Biotechnology exploits biological materials, living or non-living, and is broadly classified as classical and modern biotechnology. The age-old fermentation process for producing alcohol, isolation of antibiotics from moulds or other micro-organisms are only a few examples of classical biotechnology. Modern biotechnology started with the gene splicing technology or genetic engineering which developed in the late seventies of the last century. By using genetic engineering, many useful things like human insulin, human growth factors, monoclonal antibodies, etc. have been developed.
The biotechnological inventions therefore include products and/ or processes of gene engineering technologies, methods of producing organisms, methods of isolation of microorganisms from culture medium, methods of mutation, cultures, mutants, transformants, plasmids, processes for making monoclonal antibodies, cell lines for making monoclonal antibodies, etc. While on the one side, biotechnological inventions have resolved many problems and branched out to several fields, on the other side, they have invoked many debates. The application of genetic engineering in plants and animals has resulted in exciting and yet debatable technological developments such as transgenic plants, animals and isolation of human genes for using them to produce medicaments.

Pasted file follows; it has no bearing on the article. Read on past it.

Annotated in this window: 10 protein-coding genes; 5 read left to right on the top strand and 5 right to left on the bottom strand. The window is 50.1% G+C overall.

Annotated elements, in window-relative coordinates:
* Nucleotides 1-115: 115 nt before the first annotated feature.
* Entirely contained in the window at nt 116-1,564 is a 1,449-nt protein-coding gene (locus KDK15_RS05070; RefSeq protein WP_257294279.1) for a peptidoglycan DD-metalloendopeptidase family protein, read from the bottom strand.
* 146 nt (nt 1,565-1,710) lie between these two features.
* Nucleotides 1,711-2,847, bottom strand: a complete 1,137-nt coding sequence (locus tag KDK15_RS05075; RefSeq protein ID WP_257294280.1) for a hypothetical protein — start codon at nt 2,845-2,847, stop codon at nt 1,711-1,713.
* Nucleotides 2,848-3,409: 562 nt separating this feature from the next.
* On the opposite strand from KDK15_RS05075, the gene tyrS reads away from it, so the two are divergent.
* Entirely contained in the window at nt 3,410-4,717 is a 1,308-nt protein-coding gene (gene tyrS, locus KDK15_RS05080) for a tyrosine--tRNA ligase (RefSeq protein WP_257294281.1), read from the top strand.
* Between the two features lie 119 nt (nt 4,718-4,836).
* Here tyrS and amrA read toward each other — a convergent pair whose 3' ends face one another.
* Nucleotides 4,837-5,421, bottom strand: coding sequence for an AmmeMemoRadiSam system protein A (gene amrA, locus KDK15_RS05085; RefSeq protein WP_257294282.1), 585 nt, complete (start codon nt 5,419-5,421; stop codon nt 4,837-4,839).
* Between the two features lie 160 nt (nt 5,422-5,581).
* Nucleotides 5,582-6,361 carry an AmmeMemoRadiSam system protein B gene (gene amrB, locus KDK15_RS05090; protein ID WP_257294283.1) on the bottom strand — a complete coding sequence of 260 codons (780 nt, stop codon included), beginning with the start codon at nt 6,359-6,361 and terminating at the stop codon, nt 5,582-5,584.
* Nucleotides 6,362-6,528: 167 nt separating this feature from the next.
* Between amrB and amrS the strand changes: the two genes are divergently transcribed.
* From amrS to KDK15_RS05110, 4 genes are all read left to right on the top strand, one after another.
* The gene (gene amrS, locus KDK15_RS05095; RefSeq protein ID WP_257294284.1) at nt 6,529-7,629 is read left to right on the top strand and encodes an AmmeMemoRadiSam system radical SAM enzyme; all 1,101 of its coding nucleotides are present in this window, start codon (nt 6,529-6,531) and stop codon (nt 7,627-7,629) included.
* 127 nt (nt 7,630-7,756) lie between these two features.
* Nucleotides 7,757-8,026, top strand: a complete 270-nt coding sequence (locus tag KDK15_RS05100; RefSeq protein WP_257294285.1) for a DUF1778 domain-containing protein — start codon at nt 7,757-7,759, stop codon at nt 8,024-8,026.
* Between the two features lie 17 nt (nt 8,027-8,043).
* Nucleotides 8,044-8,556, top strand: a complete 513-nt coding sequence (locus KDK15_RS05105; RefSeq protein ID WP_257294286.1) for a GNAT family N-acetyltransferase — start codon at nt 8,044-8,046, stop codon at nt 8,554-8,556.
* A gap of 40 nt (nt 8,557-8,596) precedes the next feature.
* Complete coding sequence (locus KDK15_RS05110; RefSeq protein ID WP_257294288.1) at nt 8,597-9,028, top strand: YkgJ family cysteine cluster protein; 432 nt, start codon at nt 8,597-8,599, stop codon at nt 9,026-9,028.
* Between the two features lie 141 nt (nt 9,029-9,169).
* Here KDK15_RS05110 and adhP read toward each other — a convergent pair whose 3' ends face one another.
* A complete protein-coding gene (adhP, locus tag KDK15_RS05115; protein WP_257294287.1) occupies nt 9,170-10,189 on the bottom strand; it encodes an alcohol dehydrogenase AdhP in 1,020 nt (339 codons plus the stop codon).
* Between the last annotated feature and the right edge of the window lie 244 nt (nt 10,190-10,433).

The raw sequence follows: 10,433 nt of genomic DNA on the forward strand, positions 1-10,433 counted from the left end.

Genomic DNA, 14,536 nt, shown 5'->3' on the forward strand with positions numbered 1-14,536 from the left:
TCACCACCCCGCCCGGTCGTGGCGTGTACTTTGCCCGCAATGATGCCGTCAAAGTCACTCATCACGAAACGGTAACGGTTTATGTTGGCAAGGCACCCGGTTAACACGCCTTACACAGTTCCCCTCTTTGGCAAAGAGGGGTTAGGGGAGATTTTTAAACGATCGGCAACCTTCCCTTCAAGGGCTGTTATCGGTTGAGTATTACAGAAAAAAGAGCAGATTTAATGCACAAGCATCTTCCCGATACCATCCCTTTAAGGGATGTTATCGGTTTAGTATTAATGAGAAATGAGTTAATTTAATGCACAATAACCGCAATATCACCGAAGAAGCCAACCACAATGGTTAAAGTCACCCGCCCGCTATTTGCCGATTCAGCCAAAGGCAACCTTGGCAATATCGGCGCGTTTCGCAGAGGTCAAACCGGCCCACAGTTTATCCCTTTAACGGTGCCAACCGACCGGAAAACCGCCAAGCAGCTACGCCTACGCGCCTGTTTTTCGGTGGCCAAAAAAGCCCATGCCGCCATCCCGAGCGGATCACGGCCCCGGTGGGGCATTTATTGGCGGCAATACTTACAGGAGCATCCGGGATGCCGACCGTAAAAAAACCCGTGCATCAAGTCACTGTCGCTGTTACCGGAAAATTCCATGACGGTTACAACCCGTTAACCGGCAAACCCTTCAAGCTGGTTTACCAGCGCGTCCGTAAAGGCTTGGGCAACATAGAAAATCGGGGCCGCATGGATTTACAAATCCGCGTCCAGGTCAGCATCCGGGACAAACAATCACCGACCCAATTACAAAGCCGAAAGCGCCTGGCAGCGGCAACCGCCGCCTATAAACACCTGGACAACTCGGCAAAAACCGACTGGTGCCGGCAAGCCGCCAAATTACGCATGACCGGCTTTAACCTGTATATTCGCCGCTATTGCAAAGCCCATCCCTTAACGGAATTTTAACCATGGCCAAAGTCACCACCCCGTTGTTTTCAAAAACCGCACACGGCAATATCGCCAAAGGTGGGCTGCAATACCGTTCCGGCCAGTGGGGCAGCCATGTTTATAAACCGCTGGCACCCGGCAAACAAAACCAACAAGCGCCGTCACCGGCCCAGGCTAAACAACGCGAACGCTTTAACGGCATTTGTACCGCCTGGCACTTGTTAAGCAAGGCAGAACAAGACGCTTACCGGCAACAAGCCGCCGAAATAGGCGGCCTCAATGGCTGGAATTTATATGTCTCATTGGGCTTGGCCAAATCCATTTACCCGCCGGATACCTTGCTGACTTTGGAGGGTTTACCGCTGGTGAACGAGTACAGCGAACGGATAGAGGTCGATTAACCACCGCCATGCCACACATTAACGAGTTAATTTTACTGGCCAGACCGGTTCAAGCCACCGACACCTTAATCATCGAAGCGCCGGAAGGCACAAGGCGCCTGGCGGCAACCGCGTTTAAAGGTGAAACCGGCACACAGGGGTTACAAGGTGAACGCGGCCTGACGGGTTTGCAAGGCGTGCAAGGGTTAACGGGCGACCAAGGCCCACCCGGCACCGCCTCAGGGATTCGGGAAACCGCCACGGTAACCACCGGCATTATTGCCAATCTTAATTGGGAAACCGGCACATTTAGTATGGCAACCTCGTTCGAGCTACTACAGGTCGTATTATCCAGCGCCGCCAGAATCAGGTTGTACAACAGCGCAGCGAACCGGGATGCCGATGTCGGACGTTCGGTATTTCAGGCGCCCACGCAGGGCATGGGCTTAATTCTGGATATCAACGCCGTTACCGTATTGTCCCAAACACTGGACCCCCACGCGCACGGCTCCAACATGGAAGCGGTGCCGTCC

Scientists across the world are using bioinformatics tools, ingenious techniques and genomes of organisms to probe the mysteries of biological processes and the living world thereby generating vast amounts of information which may provide the keys to new medical treatments, improved crops and so on.
However, there are some issues relating to patentability of biotechnological inventions which are of serious concern to the users of Patent System such as novelty, obviousness, industrial applicability, extent of disclosure and clarity in claims. In addition, a few special issues have also evolved such as those relating to moral and ethical concerns, environmental safety, issues relating to patenting of ESTs (Expressed Sequence Tags) of partial gene sequences, cloning of farm animals, stem cells, gene diagnostics, etc. Thus, the patenting of inventions in the field of biotechnology poses challenges to the applicants for patents as well as to the Patent Office. Therefore, there is an urgent need to put in place Guidelines to establish uniform and consistent practices in the examination of patent applications in the field of biotechnology and allied subjects under the Patents Act, 1970.Thus the guidelines are intended to help the examiners and controllers of the Patent Office so as to achieve uniformity and consistency.
However, these guidelines do not constitute rule making. In case of any conflict between these guidelines and the provisions of the Patents Act, 1970 and the Patents Rules, 2003, the said provisions of Act and Rules will prevail over these guidelines. The guidelines are subject to revision from time to time based on interpretations by a Court of Law, statutory amendments and valuable inputs from the stakeholders.
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